After a cancelled trip in 2012 I was a bit apprehensive about our Leh trip. News of some GoAir pilots quitting did not help matters nor did experiences of some friends.
What had we got into????
Burying all doubts we flew into Leh via Delhi. Till date I had only one encounter with high altitude so was not sure how a prolonged stay would affect me. After many deliberations we took the Dimox tab which seemed to help in hindsight! I had deliberately not watched any TV programs about Leh to avoid preconceptions. The magic begins during the flight in as one is mesmerized by the snowcapped Himalayas which seem to soar up to meet you! Clothed in pristine untouched white they suddenly make way for a bare brown valley with a few buildings and structures. The airport is pretty basic and reminded me of the Mohanbari or old Bhuj airport! Camouflage painting and blast pens just added to this feel!
A strict instruction was to do everything slowly. Period. A cautionary warning at the airport gave some tips about acclimatization. We were on the first flight hence had the entire day… To acclimatize… Eat drink sleep sit talk sleep …Note: Eating was in moderation as the digestive system was not to be overburdened at that elevation. Drink means liquids nothing alcoholic. At 11300 feet AMSL these instructions must be taken seriously! Yes we went upstairs one step at a time (no lifts) and any hurry meant becoming breathless!
By now, tech addicts faced withdrawal symptoms as cell phone data packs did not work nor did the hotel Wi-Fi. Prepaid phones too took a much needed break and I could only send SMS to inform family back home! Of course there was the idiot box but it seemed such a waste when our eyes could be glued to the snowy mountain peaks framed by the windows. “A view with a room”, a quote I have borrowed from Rahul Rao (our expert from Foliage Outdoors). We had a great view of Stok Kangri from our room.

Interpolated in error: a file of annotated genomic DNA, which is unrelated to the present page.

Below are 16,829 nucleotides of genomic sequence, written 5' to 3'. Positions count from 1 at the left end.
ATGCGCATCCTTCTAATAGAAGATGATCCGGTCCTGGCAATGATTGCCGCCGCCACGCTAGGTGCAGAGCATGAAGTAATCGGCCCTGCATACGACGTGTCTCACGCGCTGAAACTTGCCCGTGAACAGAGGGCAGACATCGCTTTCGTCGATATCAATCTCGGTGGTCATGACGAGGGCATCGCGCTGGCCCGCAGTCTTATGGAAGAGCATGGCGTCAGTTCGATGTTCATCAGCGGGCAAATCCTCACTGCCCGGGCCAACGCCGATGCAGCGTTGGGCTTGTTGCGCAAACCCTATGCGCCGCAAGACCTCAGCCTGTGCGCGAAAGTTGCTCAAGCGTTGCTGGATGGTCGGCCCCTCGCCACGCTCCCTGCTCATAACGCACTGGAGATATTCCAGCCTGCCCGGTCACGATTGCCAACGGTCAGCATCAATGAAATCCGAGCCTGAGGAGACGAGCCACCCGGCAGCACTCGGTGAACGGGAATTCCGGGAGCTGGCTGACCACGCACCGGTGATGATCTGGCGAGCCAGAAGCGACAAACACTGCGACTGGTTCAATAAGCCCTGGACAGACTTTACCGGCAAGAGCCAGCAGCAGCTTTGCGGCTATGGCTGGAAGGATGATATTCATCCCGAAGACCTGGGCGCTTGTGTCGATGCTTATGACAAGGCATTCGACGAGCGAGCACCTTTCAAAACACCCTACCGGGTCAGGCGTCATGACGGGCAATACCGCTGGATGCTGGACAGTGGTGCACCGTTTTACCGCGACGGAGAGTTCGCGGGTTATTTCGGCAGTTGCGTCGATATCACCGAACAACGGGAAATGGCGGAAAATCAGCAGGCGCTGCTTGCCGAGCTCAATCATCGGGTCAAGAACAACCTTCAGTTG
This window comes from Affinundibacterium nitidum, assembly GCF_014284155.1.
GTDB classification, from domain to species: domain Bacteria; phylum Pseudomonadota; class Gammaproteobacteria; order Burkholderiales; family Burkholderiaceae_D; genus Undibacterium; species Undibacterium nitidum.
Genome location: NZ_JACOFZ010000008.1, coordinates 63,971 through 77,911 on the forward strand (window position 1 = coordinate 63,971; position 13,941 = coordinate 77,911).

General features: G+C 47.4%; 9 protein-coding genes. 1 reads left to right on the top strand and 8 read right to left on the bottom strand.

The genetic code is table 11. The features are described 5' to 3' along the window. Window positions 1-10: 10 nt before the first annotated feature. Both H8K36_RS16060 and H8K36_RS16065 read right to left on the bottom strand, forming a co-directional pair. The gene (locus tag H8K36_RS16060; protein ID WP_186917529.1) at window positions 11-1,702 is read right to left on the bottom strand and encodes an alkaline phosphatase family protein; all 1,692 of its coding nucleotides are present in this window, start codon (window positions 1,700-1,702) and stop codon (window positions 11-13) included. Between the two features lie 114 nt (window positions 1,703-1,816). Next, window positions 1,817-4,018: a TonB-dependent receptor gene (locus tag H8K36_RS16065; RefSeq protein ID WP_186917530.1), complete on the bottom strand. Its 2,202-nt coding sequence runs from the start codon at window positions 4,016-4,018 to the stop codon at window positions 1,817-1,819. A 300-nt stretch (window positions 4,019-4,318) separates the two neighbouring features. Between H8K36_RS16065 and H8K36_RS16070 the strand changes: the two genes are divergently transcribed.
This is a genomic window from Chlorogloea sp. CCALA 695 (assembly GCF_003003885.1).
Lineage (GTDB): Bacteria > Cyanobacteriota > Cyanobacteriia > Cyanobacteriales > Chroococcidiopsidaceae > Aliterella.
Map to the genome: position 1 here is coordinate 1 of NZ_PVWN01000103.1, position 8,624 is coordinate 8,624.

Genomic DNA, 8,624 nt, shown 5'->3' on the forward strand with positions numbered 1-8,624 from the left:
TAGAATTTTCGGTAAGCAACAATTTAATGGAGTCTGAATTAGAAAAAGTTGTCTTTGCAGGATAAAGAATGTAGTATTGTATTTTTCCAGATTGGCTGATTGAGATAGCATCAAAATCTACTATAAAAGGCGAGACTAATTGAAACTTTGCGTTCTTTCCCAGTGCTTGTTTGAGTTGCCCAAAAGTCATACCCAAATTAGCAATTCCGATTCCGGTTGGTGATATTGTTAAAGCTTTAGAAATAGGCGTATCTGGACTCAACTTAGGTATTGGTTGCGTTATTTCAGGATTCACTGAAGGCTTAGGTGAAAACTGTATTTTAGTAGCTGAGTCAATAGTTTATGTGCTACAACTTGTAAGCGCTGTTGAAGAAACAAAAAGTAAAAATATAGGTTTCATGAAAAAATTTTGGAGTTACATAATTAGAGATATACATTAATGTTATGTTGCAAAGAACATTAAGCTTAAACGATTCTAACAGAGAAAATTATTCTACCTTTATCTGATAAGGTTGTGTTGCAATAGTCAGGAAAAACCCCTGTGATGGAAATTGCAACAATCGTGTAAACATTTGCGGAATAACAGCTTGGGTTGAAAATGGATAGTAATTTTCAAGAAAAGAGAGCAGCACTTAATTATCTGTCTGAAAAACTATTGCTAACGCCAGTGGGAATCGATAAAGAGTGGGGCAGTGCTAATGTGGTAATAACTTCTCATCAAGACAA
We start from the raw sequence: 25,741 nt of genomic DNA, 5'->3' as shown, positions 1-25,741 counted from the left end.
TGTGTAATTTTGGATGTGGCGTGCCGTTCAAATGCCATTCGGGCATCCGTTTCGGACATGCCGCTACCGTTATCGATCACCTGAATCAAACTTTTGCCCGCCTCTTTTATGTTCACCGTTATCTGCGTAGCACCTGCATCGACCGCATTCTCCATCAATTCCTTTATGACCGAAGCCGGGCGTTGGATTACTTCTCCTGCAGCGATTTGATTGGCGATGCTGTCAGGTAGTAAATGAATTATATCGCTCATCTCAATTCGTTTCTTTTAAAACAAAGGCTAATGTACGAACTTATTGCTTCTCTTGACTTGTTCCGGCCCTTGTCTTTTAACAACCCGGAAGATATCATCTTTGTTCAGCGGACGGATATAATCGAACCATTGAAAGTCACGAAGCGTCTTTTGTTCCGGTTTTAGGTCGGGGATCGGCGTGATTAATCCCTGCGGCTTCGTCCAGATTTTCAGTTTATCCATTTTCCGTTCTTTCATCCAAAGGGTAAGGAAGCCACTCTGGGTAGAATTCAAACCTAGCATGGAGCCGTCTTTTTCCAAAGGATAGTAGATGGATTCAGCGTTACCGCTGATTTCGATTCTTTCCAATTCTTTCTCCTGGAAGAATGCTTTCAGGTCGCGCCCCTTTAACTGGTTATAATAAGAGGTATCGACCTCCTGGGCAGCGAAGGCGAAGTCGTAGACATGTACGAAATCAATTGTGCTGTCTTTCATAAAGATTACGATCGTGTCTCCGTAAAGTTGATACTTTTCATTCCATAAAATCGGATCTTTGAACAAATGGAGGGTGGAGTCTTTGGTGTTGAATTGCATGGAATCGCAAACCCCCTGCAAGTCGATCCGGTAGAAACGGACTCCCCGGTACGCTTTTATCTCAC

The birds were totally different here except for pigeons. For a person with almost zilch knowledge about our avian friends, a day with an expert meant I could identify common species there! What a difference a good guide can make!!
Contrary to expectations sleep was deep and sound under two thick razai !!
On day 2 Rahul was reassured about our rest and we ventured out for a drive to see the Sindhu- Zanskar Sangam. The waters showed two distinct colours at the confluence but slowly merged into one as the river flowed onwards as the Sindhu. The river had a gentle flow as the snow melts had just begun. The Zanskar is the site for the winter Chader trek (walking over the frozen river) and offers river rafting in summer.
The Magnetic Hill was a popular stop but I was quite unconvinced… The vehicle is supposed to move ‘uphill’ by itself when parked at a particular spot. This movement is attributed to the magnetic hill and such phenomenon are seen in some other parts of the world as well.